“Road Wicked Slippery”

“Road is Wicked Slippery”

Here’s the rant.  You only need one bullet to kill a person.  Being able to fill a body with rounds doesn’t change how many times you can kill an individual.  The Shooter doesn’t get more points for more ammo used.  What is it about the human condition that makes it susceptible to crowd dynamics from the security of their own home?  Did we watch too many Terminator movies where entire arsenals are emptied into the “monster” and still he rose to attack again?

As a teacher, I’m appalled at the suggestion that children would be safer if more teachers carried weapons.  I’ve spent my life teaching that two wrongs never make a right and now those threatened by stricter gun laws stand up with deceptive answers to a grieving nation about what exactly safety looks like in order to save their lucrative gun trade.   In a panic situation, the last people who need firearms are the nervous and untrained.  Train the teachers, well sure, we’re still the nervous and untrained unless instead of educational improvement money it becomes funding for the shooting range.  And then we’d have to have simulation training because nothing is like the real world situation.  So our children become well-guarded and uneducated.

In today’s world, it’s all about how well students are prepared to compete in a global market, how well they can communicate their ideas and work together to find new solutions.  How can I teach collaboration if every issue that comes up in our lives is instantly polarizing?  We either have to agree or disagree but whatever we do we can’t discuss amongst ourselves and solve the problem at hand.  But wait, I was railing about gun control right?  Wrong.  I’m ranting about our inability to have a conversation that involves more than one point of view, is informed, and not about who is right and who is wrong.   Have a discussion that could lead to problem solving from global warming issues to world peace and involves creativity and innovation.  Without open minds we will be our own demise.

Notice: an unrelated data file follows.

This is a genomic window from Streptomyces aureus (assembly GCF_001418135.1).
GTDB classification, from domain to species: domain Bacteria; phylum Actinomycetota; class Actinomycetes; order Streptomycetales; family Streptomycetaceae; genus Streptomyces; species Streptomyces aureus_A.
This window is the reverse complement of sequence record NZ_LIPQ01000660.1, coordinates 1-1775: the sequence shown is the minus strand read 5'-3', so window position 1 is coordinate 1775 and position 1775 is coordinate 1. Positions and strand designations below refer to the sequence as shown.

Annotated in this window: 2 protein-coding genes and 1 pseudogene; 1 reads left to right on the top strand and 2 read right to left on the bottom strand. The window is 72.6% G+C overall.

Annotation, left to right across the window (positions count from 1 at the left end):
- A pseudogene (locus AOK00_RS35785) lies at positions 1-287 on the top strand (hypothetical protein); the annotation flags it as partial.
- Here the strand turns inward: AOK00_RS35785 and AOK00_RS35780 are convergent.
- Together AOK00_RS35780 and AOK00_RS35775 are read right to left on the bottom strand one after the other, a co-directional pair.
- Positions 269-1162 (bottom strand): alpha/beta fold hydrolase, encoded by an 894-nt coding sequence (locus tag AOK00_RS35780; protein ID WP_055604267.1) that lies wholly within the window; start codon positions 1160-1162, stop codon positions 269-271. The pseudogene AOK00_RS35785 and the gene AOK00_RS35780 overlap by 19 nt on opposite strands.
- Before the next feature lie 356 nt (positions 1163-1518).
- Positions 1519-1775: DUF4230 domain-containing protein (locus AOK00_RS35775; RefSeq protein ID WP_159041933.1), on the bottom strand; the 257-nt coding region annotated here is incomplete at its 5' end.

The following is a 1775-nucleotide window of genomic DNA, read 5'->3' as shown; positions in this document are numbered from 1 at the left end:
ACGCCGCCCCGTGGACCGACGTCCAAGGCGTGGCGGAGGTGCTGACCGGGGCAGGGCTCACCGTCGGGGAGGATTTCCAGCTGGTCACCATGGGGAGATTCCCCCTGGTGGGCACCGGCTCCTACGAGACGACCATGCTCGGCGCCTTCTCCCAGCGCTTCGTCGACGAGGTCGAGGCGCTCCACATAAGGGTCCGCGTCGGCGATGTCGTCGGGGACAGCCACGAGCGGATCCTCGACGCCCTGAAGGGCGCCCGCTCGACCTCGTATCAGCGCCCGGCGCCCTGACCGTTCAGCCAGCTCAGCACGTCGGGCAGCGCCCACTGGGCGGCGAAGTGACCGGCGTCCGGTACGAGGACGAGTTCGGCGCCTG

Fear seems to be the biggest culprit.  And here I’ve resorted to threatening and fear to coerce my reader to take my point seriously.  The difference is that I’m not generating fear to sway a vote or belief; I’m expressing my own fear for our future.  My yacht club, group meetings, and conversations out on a Saturday night, all tend to reflect the climate of the times in our capital.  In the 1950’s people practiced duck and cover preparing for the nuclear holocaust to be triggered by the Soviet Union and built underground shelters stocked for their family’s survival.  Today they are called “preppers” and stockpile everything from food to their own arsenal.

What are we afraid of?

On the other hand, there are moments of brilliance taking place in the world where collaboration is the key concept.  Look what happened in Cancun when the endangered coral reefs reached critical mass.  The initial threat was that the area would be closed to the tourist trade to give the reef a chance to regenerate.  One reaction of the local diving businesses was that they would sue if their business was ruined.  Ultimately a solution was reached that both saved the tourist trade and the environment.  What a novel idea – a solution that wasn’t political or religious in nature and deserved an audience which led to an answer for the benefit of everyone.  Ultimately, an artist with a vision had a project that fit their need and an underwater sculpture garden was created using materials that promote reef life and regeneration.  It was a win-win situation for the environment, the local businesses, and for the tourists.

My point is let’s stop blaming each other and protesting the protest and start doing something about our future.  Instead of gun lovers shouting heresy to those who abhor firearms, how about talking out the possibilities from both perspectives and working together to find a way?

Our situation in Washington is reminiscent of my middle school classroom.   When I ask students to pick up messes and their first response is that it’s not their mess.  If it’s not our mess whose is it?  It’s so much easier to just out shout because then nothing has to change.  No one has to make concessions and look who makes more money?  The gun industry since we’re now proposing every school needs an armed guard.   I guess we could sell tickets to the local shootouts and ultimately bring back the Roman Coliseum – like those that were so popular before its fall.

Or we can use our minds to innovate, to talk, and to work together – just don’t look to Washington for useful talking points;  bring common sense and new ideas, please.